Avoiding data retention will be as easy as eating a burger

Senator Scott Ludlam unpicks the gaps in Oz data retention law

A handy line of questioning by Greens Senator Scott Ludlam has outlined the biggest shortcoming of the Attorney-General's Department's artificial distinction between “metadata” and “content”, while also giving those who wish their online activities to be harder to track handy hints on how to circumvent the planned retention regime.

In short, everything that will be recorded is all data, all the way down.

The distinction that “metadata is just the name and address on the envelope” (and that your content would remain private) was coined to quell discontent about other countries' data retention regimes, and is meaningless in the Internet age.

Getting that point across is important, because if citizens understand that in spite of political reassurance they are being snooped on, it might destroy their sanguine attitudes about being “protected from terrorists and child pornographers”.

Hence the importance of the exchange captured in video at the end of this story.

What Ludlam did was not, as excited the Twitterverse, to demonstrate that the mandarins of Australia's Attorney-General's Department are clueless. They aren't: for a start, the people Tweeted as being clueless have convinced successive governments led by both major parties that “metadata is not content”.

In doing so they've brought four Attorneys-General along for the ride: Robert McClelland, Nicola Roxon and Mark Dreyfuss of the ALP as well as George Brandis of the Liberal party.

Ludlam's accomplishment was to highlight the meaninglessness of the metadata/content distinction with examples everyone can grasp:

  • If you log into your home broadband router and send an e-mail, “metadata” (such as the recipient of an e-mail you send) will be captured;
  • If you log into a friend's broadband router, the same information will be collected (associated with your friend's router's IP address);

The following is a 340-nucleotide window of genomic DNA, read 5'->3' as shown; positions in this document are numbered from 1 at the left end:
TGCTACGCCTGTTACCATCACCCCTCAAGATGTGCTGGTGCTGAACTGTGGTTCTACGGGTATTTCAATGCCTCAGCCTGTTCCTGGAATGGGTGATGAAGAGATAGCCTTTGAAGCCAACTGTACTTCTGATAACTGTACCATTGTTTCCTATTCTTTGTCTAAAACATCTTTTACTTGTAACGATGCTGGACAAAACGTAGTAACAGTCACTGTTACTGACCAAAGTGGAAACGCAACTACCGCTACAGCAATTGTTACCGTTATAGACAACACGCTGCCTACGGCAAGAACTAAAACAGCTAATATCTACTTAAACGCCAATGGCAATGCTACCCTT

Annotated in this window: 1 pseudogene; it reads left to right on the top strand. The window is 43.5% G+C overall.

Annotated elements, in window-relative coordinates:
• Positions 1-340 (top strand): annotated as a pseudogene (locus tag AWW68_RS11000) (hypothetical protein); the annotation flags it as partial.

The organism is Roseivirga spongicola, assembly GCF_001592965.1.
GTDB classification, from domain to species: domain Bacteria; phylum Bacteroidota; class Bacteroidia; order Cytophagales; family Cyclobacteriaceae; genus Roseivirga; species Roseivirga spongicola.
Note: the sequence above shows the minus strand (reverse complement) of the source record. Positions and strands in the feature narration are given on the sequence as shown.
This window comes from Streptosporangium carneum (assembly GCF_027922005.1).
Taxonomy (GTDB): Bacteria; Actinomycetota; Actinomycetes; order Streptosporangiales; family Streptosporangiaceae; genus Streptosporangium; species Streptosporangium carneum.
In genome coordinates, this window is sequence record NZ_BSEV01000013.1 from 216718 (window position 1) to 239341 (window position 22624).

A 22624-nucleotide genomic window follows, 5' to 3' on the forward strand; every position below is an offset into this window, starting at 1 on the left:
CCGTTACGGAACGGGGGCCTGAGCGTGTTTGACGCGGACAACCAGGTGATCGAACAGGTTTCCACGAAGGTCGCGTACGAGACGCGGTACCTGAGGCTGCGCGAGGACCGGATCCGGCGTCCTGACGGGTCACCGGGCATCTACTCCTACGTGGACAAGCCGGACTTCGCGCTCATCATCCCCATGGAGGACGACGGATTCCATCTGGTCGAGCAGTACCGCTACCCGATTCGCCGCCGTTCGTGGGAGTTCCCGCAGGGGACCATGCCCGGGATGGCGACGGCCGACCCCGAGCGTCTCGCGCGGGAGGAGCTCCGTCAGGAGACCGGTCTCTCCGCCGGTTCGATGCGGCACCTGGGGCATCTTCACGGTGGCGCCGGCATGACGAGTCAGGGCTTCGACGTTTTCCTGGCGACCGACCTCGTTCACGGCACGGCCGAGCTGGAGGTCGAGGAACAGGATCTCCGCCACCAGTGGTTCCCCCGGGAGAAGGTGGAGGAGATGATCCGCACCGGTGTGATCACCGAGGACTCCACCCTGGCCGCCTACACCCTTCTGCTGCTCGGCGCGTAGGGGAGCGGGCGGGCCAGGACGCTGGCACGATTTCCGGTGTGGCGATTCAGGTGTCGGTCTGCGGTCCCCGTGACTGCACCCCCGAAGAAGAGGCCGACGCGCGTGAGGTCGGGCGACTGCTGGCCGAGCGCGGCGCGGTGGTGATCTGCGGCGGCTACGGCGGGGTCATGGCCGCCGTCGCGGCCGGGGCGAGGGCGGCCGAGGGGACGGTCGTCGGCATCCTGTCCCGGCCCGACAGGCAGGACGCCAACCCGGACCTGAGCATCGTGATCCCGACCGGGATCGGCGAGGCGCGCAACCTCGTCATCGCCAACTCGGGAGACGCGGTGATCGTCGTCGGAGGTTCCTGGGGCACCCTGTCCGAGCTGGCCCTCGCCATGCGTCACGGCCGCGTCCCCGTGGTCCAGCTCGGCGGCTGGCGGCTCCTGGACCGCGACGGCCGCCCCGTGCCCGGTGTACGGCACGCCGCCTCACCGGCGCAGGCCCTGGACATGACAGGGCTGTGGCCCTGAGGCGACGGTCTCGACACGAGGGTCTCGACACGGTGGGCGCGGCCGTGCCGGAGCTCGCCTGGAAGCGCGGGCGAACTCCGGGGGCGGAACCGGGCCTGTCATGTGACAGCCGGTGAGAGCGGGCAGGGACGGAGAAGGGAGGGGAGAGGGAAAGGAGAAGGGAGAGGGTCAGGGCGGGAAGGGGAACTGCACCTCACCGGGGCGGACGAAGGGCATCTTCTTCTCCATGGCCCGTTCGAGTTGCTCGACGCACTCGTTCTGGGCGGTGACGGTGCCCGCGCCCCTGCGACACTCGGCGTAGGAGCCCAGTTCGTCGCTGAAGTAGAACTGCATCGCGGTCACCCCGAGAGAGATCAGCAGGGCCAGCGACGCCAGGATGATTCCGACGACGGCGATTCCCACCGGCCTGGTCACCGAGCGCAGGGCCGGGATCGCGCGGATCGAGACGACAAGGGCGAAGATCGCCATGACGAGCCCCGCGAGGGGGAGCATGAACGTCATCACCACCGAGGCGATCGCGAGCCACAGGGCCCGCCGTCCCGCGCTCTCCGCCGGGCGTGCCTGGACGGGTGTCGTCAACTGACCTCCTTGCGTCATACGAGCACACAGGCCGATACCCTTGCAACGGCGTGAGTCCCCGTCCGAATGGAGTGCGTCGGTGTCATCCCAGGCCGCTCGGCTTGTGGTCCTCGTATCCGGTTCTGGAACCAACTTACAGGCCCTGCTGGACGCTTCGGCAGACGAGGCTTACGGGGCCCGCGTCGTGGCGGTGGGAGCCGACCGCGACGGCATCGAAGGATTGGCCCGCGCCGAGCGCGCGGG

• If you use Gmail from either of those two, the metadata store will reveal your contact with Gmail (HTTPS should hide the rest of the session;
  • If you use a university WiFi network, or a hotspot in a cafe, your metadata won't be stored. That's because in both cases, any obligation ends at the customer (University or cafe) and its relationship with the carrier (AArnet or someone like Telstra).

That last point is important: Ludlam was able to extract admissions that individuals' online activities conducted in a burger chain, internet cafe or on a university campus will be very hard to identify. That's because burger joints, cafes or universities are not, at least in the current retention bill, obliged to record the details of individual users' sessions. The carrier that provides a cafe or university with service is required to record all traffic, but just how one goes through those records to figure out that Joe Bloggs visited a particular McDonalds and did something of interest to investigators is anyone's guess.

Ludlam's point is that there's therefore a hole in the "metadata is so important for security and crime-fighting" argument because the Bill can obviously and easily be circumvented.

Senator Ludlam is to be applauded for highlighting this, and for doing so in such a way that the Department's discomfiture made people willing to share the video.

The problems he's highlighted have existed in the data retention regime since before the current government came to power.

As former opposition leader Kim Beazley is reputed to have said: when you explain something so many times you think “if I have to say this again I'll vomit”, that's when the public is just starting to get it.

Ludlam's populist skill, turning the driest technical detail of the data retention debate into a maybe-viral video, is impressive. ®

Youtube Video

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